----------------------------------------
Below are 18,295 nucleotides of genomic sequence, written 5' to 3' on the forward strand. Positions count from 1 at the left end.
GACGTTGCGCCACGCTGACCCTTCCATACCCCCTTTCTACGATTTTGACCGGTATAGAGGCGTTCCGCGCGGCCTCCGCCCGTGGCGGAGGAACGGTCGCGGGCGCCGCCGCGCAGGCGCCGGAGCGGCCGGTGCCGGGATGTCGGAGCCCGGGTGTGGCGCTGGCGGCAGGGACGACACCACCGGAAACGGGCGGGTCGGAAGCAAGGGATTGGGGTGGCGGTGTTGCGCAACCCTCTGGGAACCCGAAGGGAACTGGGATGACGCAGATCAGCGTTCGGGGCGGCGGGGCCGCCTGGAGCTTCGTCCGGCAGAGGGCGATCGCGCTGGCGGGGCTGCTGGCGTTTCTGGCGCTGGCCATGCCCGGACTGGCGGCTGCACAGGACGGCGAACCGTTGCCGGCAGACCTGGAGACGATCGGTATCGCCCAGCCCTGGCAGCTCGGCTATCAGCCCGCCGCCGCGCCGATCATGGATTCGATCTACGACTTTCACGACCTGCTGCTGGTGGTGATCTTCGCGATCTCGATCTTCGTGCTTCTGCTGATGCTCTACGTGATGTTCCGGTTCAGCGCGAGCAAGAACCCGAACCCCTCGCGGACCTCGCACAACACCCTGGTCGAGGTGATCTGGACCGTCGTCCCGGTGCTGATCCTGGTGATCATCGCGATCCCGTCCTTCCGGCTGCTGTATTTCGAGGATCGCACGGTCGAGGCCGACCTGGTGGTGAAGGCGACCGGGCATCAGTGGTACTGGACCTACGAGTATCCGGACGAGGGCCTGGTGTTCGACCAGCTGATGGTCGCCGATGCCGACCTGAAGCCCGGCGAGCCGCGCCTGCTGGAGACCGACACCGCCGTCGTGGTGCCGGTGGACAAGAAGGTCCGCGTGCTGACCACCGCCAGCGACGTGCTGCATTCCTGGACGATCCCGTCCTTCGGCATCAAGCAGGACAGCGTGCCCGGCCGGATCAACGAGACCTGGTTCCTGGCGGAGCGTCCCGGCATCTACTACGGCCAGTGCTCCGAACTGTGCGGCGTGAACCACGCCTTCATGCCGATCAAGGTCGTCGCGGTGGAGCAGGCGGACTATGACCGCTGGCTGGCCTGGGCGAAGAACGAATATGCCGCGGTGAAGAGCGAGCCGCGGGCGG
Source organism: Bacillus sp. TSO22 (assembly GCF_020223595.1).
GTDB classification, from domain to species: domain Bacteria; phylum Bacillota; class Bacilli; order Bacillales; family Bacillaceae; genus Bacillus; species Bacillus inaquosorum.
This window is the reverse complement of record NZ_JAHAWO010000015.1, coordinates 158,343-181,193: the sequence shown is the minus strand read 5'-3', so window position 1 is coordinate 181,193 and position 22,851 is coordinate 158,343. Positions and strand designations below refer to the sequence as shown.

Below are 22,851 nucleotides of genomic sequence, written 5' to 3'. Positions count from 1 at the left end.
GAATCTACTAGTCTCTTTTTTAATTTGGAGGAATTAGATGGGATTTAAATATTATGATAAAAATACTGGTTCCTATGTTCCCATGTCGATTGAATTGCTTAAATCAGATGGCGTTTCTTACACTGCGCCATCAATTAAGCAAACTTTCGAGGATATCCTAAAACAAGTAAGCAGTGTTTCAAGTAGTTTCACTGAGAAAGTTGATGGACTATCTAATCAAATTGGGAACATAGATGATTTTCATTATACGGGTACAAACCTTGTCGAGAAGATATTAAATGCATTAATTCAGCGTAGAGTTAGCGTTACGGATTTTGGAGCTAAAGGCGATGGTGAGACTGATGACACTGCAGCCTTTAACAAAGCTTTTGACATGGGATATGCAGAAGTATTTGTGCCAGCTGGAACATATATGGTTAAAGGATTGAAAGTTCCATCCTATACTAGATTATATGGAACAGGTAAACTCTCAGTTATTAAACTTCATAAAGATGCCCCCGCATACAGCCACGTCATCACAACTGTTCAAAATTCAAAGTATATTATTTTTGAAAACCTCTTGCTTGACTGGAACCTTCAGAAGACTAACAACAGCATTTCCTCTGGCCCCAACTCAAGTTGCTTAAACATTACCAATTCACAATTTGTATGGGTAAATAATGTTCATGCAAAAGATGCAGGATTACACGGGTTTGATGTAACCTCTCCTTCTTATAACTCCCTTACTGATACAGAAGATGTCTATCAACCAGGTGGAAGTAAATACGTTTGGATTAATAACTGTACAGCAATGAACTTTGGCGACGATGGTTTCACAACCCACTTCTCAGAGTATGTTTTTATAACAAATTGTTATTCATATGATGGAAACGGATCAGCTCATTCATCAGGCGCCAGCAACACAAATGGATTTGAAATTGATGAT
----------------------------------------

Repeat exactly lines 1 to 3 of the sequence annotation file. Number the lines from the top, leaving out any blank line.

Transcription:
Below are 18,295 nucleotides of genomic sequence, written 5' to 3' on the forward strand. Positions count from 1 at the left end.
GACGTTGCGCCACGCTGACCCTTCCATACCCCCTTTCTACGATTTTGACCGGTATAGAGGCGTTCCGCGCGGCCTCCGCCCGTGGCGGAGGAACGGTCGCGGGCGCCGCCGCGCAGGCGCCGGAGCGGCCGGTGCCGGGATGTCGGAGCCCGGGTGTGGCGCTGGCGGCAGGGACGACACCACCGGAAACGGGCGGGTCGGAAGCAAGGGATTGGGGTGGCGGTGTTGCGCAACCCTCTGGGAACCCGAAGGGAACTGGGATGACGCAGATCAGCGTTCGGGGCGGCGGGGCCGCCTGGAGCTTCGTCCGGCAGAGGGCGATCGCGCTGGCGGGGCTGCTGGCGTTTCTGGCGCTGGCCATGCCCGGACTGGCGGCTGCACAGGACGGCGAACCGTTGCCGGCAGACCTGGAGACGATCGGTATCGCCCAGCCCTGGCAGCTCGGCTATCAGCCCGCCGCCGCGCCGATCATGGATTCGATCTACGACTTTCACGACCTGCTGCTGGTGGTGATCTTCGCGATCTCGATCTTCGTGCTTCTGCTGATGCTCTACGTGATGTTCCGGTTCAGCGCGAGCAAGAACCCGAACCCCTCGCGGACCTCGCACAACACCCTGGTCGAGGTGATCTGGACCGTCGTCCCGGTGCTGATCCTGGTGATCATCGCGATCCCGTCCTTCCGGCTGCTGTATTTCGAGGATCGCACGGTCGAGGCCGACCTGGTGGTGAAGGCGACCGGGCATCAGTGGTACTGGACCTACGAGTATCCGGACGAGGGCCTGGTGTTCGACCAGCTGATGGTCGCCGATGCCGACCTGAAGCCCGGCGAGCCGCGCCTGCTGGAGACCGACACCGCCGTCGTGGTGCCGGTGGACAAGAAGGTCCGCGTGCTGACCACCGCCAGCGACGTGCTGCATTCCTGGACGATCCCGTCCTTCGGCATCAAGCAGGACAGCGTGCCCGGCCGGATCAACGAGACCTGGTTCCTGGCGGAGCGTCCCGGCATCTACTACGGCCAGTGCTCCGAACTGTGCGGCGTGAACCACGCCTTCATGCCGATCAAGGTCGTCGCGGTGGAGCAGGCGGACTATGACCGCTGGCTGGCCTGGGCGAAGAACGAATATGCCGCGGTGAAGAGCGAGCCGCGGGCGG
Source organism: Bacillus sp. TSO22 (assembly GCF_020223595.1).